Questions concerning car brakes
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Thread: Questions concerning car brakes

  1. #1
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    Questions concerning car brakes

    What’s the “average” life of pads and shoes? I’m not having any issues (rotors up front look nice and smooth, no noise at all braking, no fading, peddle is firm, stops well) it’s just I haven’t serviced them in over 60k miles; same pads and shoes since bought used.

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    It all depends on your driving style and city / highway use. I can easily get 100k on my truck but the wife is lucky to get 50k. She stays on the binders hard while I start showing earlier and ease on the pedal.

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    A lot depends on the mix of highway/city driving as well as the weight of the vehicle and habits of the driver as mentioned. I typically expect to have to change them out at 50k +/-. I had new pads installed all around at 35k hoping to extend the life of the rotors. Many will say that the rotors get glazed and it;s not a good idea to operate like that, I've not had any issues and have done it a few times. Around here pads and rotors can run 800 bucks more or less.
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    All depends on the brand, your environment, and your driving style. Factory brake pads can easily hit 60-100k miles if you're lenient with the stress and do a lot of highway driving. If you're in a hilly environment, you're closer to the 60k range.

    Now when you get replacement pads, i always recommend the OEM pads or at least the equivalent to them. If you go cheap on pads and rotors, it always costs more over the long haul.
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    I think we need to send you to automotive school since you have so many questions and problems with your vehicles.
    Last edited by kruizer; 09-02-2019 at 01:51 PM.
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    For the sake of sucking up more interwebs bandwidth... I'd echo what everyone else has said; depends upon style of driving and if your commute involves lots of stop & go or highway miles. If your rotors look OK just to be safe you can always just swap out the pads. Rock Auto has 'em cheap. When in doubt, swap'em out!
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    Quote Originally Posted by kruizer View Post
    I think we need to send you to automotive school since you have so many questions and problems with your vehicles.
    Maybe they will teach him how to calibrate the sensor attached to the 'Miles to Go Until Empty ' light.
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    Like everyone has said so far, there are a lot of variables and brake wear won't be the same between any two cars and/or drivers. One variable not mentioned is the vehicle itself, some tend to be harder on brakes than others regardless of driving habits. An easy way to get an idea without actually looking at the brakes, is to check your brake fluid level. As the brakes wear, more fluid will remain in the calipers and the fluid level in your reservoir will drop. If the reservoir is nearing half-empty, it'd be a good idea to have someone lay eyes on 'em as they're prob'ly gettin' close. When I do oil changes, I also do a full pre-inspection of the vehicle and let the customer know of any potential issues coming up, brakes get checked first. If the place that you go to for oil changes doesn't do that, I'd switch to one that does.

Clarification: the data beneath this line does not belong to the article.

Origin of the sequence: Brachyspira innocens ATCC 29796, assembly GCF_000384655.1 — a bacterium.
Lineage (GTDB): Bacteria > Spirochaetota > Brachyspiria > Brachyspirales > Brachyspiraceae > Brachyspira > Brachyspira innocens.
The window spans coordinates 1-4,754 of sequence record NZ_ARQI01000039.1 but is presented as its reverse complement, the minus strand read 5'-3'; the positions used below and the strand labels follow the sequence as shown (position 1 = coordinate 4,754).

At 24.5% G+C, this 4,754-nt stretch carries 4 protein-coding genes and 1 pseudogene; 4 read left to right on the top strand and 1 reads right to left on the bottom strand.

If you're somewhat unfamiliar with the vehicle, as far as the rate it goes through consumables, I'd recommend getting a fresh set of pads & rotors checked at 30-35,000 miles to see where they're at. As an average, most folks' pads are more than half gone by then. Peeking through the rim at the outside pads is rarely a good way to judge, since the inside tends to wear much faster on many vehicles. A more common issue with newer brakes, is the tendency for the caliper slides to get sticky or the pads to seize in the caliper brackets and cause premature wear/failure. The time to disassemble, clean and relube everything costs less than a set of pads & rotors, maybe even calipers so it pays to have them checked periodically.
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    Quote Originally Posted by mark38090 View Post
    It all depends on your driving style and city / highway use. I can easily get 100k on my truck but the wife is lucky to get 50k. She stays on the binders hard while I start showing earlier and ease on the pedal.
    Same deal here. I get whiplash from the wife's driving!
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    You might consider bleeding the lines and replacing the fluid. If the hardware is good, no need to replace.

 

 
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